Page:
Mogollon, New Mexico, in its remote canyon on the edge of the Gila Wilderness, is one of the Southwest's classic ghost towns. One of the few where gold and silver bricks really did come out on the stage coach, for decades. Originally a newspaper and Public Radio feature when Uncle River lived in Mogollon in the 1980s, these stories are fiction. But they caught a sense of place well enough that River's postmaster wondered why she didn't know the people.
Uncle River now lives in Pie Town, just west of the Continental Divide. A hundred miles from Mogollon, this still is in Catron County, which River has called home for most of the last 35 years. It's a county almost as large as Massachusetts, the state where River grew up, with a population about the same as the student body of the high school he attended. River's other work includes the novels King Freedom (also from Fantastic Books) and Nitebox. River's story collection, Counting Tadpoles, includes work originally published in Analog, Asimov's Science Fiction, and Amazing Stories. When not writing, chopping firewood, or tending the eight foot fence to keep the elk out of his garden, River likes to grow lots of beets, squash, and dill.
"[Uncle River is] Catron County's most famous ex-Jungian analyst, hermit, science-fiction writer and [new] EMT." —David A. Fryxell, Desert Exposure
"Like Garrison Keillor's classic tales of another small town, Lake Wobegon, Minnesota, River's comic 'news' reveals a place where, as Keillor put it, 'smart doesn't count for much.' What does count are the relationships of neighbors with one another and with the almost foreign tourists." —Sandra Griffin, New Mexico Magazine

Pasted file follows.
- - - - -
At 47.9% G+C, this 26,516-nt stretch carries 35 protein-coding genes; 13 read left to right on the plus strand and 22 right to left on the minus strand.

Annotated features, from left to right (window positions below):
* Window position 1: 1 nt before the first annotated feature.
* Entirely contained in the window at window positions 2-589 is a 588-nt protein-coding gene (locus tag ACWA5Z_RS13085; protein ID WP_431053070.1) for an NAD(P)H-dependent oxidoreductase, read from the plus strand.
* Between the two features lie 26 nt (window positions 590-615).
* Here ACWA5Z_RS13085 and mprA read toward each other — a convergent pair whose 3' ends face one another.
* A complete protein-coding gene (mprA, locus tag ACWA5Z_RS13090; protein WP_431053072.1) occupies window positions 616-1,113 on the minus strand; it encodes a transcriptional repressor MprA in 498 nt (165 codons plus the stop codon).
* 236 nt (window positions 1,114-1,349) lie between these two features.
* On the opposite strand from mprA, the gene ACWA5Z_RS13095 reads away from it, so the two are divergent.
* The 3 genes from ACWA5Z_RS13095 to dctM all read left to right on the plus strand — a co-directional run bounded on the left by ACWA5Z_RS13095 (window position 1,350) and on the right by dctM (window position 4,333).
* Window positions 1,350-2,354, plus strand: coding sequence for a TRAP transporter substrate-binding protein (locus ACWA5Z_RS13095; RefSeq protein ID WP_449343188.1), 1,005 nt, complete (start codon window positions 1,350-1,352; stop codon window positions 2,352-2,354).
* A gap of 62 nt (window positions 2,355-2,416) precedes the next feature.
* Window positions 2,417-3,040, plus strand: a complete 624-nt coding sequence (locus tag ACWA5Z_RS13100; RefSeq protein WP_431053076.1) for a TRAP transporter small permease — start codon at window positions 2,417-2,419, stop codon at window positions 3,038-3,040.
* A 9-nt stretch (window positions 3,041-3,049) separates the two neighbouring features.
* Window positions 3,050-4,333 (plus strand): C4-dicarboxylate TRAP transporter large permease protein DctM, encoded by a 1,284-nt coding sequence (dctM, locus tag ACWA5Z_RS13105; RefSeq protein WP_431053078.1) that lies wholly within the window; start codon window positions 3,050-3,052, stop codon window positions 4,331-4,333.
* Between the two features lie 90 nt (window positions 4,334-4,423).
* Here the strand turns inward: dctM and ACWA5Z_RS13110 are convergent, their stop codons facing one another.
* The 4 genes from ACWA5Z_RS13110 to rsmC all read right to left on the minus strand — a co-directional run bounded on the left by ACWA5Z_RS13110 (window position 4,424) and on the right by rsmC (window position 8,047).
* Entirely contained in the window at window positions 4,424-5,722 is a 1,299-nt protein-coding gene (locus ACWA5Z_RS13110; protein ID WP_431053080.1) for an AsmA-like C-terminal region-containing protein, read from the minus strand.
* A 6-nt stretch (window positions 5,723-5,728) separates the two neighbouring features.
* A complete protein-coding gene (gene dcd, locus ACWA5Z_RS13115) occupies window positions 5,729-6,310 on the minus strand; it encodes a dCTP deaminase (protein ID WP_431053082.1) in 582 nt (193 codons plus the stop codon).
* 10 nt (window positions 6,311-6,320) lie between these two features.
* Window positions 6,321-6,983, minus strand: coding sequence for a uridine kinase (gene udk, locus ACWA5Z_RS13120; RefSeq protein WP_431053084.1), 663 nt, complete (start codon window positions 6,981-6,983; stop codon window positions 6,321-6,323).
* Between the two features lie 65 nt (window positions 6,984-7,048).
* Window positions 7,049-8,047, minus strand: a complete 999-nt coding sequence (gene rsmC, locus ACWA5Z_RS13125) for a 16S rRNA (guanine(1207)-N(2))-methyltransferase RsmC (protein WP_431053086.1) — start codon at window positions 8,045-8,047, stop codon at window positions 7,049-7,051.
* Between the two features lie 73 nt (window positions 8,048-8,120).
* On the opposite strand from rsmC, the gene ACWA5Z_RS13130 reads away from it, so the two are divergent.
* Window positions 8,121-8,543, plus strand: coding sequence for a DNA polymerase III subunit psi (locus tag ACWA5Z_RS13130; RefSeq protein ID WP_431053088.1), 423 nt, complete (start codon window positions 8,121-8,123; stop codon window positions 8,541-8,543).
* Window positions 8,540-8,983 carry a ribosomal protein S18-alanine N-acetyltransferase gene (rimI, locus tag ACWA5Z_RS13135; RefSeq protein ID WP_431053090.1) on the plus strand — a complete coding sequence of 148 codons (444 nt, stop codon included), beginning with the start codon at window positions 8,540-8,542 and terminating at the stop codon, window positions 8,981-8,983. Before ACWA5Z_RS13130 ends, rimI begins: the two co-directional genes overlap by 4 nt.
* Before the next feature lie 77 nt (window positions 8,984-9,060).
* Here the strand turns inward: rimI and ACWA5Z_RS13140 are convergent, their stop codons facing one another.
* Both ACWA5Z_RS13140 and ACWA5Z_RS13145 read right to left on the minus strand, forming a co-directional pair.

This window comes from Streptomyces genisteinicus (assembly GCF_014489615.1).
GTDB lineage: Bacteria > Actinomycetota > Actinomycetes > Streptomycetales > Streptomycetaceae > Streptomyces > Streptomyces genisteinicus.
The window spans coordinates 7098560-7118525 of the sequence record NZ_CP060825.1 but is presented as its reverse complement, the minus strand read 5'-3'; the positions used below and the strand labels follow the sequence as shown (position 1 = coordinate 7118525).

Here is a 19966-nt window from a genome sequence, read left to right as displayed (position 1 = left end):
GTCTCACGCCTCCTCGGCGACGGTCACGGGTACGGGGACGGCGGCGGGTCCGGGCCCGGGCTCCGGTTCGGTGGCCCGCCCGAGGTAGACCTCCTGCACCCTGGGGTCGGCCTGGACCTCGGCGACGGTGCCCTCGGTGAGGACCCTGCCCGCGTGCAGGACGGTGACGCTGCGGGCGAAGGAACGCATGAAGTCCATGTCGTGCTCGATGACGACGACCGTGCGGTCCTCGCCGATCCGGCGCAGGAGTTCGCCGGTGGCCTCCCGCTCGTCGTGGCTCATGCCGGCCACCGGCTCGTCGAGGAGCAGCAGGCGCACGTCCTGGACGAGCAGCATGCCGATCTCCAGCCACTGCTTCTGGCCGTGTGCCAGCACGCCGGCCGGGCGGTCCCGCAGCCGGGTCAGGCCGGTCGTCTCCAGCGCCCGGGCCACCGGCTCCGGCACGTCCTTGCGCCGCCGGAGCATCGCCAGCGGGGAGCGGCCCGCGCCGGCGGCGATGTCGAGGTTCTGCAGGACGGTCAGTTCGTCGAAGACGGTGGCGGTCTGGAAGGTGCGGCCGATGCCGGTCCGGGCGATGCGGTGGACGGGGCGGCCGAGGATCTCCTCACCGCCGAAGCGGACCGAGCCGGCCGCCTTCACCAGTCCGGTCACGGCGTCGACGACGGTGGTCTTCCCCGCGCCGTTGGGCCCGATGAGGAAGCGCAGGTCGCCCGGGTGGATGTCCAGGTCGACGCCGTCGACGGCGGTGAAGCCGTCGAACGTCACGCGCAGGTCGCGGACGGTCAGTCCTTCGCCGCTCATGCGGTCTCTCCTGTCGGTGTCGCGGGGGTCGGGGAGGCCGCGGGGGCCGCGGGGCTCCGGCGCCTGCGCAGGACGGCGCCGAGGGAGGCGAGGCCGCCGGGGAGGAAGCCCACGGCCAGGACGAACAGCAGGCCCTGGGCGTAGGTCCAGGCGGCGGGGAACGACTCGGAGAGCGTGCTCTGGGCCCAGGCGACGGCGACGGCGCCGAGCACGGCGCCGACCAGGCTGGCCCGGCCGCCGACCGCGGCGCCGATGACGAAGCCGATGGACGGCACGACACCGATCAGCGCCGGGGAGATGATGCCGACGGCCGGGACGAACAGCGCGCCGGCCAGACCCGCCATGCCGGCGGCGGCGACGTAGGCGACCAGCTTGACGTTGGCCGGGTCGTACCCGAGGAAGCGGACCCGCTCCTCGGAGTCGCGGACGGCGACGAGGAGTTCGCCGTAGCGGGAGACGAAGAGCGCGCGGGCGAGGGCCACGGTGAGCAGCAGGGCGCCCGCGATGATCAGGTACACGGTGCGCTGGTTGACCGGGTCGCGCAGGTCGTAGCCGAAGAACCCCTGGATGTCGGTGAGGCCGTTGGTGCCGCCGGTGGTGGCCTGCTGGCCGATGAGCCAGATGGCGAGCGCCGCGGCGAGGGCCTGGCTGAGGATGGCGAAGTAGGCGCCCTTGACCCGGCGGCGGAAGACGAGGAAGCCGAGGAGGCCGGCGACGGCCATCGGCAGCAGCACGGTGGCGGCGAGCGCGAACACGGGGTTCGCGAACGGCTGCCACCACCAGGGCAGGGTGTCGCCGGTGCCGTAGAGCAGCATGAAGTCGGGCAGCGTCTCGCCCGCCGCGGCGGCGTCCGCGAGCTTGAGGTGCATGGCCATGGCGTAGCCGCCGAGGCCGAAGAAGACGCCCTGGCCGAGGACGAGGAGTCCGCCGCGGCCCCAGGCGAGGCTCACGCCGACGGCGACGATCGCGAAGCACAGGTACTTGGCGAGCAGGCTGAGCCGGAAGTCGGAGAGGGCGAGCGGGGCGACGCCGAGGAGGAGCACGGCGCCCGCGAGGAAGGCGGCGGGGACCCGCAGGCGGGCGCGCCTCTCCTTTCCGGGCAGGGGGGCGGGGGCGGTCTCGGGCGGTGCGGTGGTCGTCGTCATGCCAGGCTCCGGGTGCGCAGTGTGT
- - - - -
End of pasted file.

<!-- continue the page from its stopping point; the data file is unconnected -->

"It's definitely a down-home read, and you first think the reports are from a remote small town. They are, but the book is all fiction. Yet don't you recognize some of the characters? …Easy reading on the brink of being humorous. And don't be surprised if you find yourself wanting to read them out loud. You'll read about bears breaking into houses, county elections going awry and people moving away, coming back. The book takes you into a fantasy world—or is it real?" —Cindy Bellinger, Enchantment
"SF's own Gandalf figure, Uncle River… transcends mere authorship to become an authentic voice of the abused land." —Paul Di Filippo, Asimov's Science Fiction (about Thunder Mountain)
"River's slow-paced perspective will challenge readers to stop and reflect on just what kinds of worlds are worth building." —Publishers Weekly starred review of Counting Tadpoles
"Many of the stories… share River's penchant for letting his quirky creativity guide each tale to its often surprising denouement, with mostly engaging results." —Carl Hays, Booklist Citation and Review, (review of Counting Tadpoles)
top of page
bottom of page